Modular data centers have been around for a few years now, but they are much different than they were just a few years ago. The Blackbox was the mysterious sounding name that Sun Microsystems gave its first containerized offering in 2006. Today, you’re much more likely to see a polished marketing phrase, such as the HP EcoPOD, used to describe a company’s containerized data center product. Modular data centers have gone from a few racks packed into a corrugated shipping container to all-in-one, custom-built proprietary modules. Hewlett-Packard, and others that have recently entered the modular data center market, are betting that containerized data centers will become more mainstream–and there are good reasons why they might be right. Improved energy efficiency and better access for technicians servicing components in modular designs are catching the attention of companies that once gave modular data centers no more than a passing glance.
But increased interest in modular data centers is also being driven by increased data center capacity. A recent Uptime Institute survey showed that 36% of data centers will run out of space or cooling capacity in the next year. Unfortunately, data center facilities have proven over the years to be largely incapable of keeping up with changing technology and growing computing needs. Higher densities are stressing the cooling infrastructure of many data centers, and there’s no guarantee that improvements made today will be enough to support future needs. By the time a state-of-the-art data center is designed, built and brought online, it will likely already have fallen behind the rapid pace of changing technology and design standards. This makes it more difficult to justify many millions of dollars for a new data center build, especially when manufacturers of containerized data centers claim their products are more energy efficient than a custom-built facility. A modular data center can add capacity to an existing environment in a matter of weeks, instead of the several years it would take to design or build an addition or new facility.
Today, many companies’ views on containerized data centers can be compared to public school officials’ perceptions on modular classrooms–shortsighted stopgap measures that waste money when compared to new builds. The difference is that the basic needs of students will remain virtually unchanged for the next 10 years, while the cooling and power needs of servers will likely be much different a decade from now.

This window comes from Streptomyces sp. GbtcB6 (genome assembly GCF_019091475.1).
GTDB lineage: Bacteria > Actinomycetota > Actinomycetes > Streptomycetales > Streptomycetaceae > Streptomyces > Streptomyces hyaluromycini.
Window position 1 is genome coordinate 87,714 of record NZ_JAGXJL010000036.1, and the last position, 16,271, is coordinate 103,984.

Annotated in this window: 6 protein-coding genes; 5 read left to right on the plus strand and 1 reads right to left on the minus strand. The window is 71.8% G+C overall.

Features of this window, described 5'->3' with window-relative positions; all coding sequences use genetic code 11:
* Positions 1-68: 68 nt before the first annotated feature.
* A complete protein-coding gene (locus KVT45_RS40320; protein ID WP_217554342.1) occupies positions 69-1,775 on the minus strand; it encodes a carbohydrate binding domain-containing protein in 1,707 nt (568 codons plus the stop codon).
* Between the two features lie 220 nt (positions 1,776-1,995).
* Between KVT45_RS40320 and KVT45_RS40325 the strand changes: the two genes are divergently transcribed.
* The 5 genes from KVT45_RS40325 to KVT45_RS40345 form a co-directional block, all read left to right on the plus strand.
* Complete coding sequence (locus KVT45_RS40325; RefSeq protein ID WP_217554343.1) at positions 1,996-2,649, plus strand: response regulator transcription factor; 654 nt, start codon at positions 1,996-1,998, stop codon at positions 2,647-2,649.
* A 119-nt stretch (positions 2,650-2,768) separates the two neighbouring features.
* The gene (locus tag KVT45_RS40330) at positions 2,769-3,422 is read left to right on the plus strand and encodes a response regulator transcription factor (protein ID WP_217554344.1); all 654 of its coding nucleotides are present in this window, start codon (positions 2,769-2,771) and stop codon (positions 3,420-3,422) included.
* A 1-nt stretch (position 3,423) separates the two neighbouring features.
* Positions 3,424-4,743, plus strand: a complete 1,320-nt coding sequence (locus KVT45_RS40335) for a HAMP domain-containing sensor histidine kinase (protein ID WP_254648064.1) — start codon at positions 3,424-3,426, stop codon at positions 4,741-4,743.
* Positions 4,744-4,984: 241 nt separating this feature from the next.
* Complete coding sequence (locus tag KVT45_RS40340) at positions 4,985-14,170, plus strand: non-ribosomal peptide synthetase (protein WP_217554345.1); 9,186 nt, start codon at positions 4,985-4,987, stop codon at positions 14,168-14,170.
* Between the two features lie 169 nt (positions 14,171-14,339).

However, a containerized approach may not be right for everyone. Even though a containerized approach is easily portable, data center owners can’t just drop a container in a vacant parking lot and expect it will meet their needs and remain secure. The issue of support can also be a problem for some companies where the computing platform offered by the modular container’s vendor is unfamiliar to IT staff.
In the near future, companies such as HP can’t expect to solve all problems with containerized data centers or change the industry perception that they are short-term solutions, but they can try to soften the prejudice against them. Branding a container as being energy efficient gives it appeal that many traditional data centers don’t have. As more companies look for solutions to their growing demands, the energy efficiency and simplicity of containerized data centers will look more appealing. The uncomfortable truth is that we don’t know what the needs of a data center will be 10-20 years from now, which makes the flexibility and scalability of containers an attractive options to many companies. When a modular data center is in need of a refresh, it can simply be replaced at the end of the lease.
Already, some industries are beginning to look favorably at containers. Internet-based companies that sometimes see explosive growth in computing needs can turn to modular data centers to keep up with rapidly changing capacity needs. Companies like Amazon are using containers to support cloud computing platforms.
Modular design will undoubtedly have a place in future data centers. The question is whether future developments in containerized design and technology will emerge to address the real and perceived disadvantages that are holding it back today.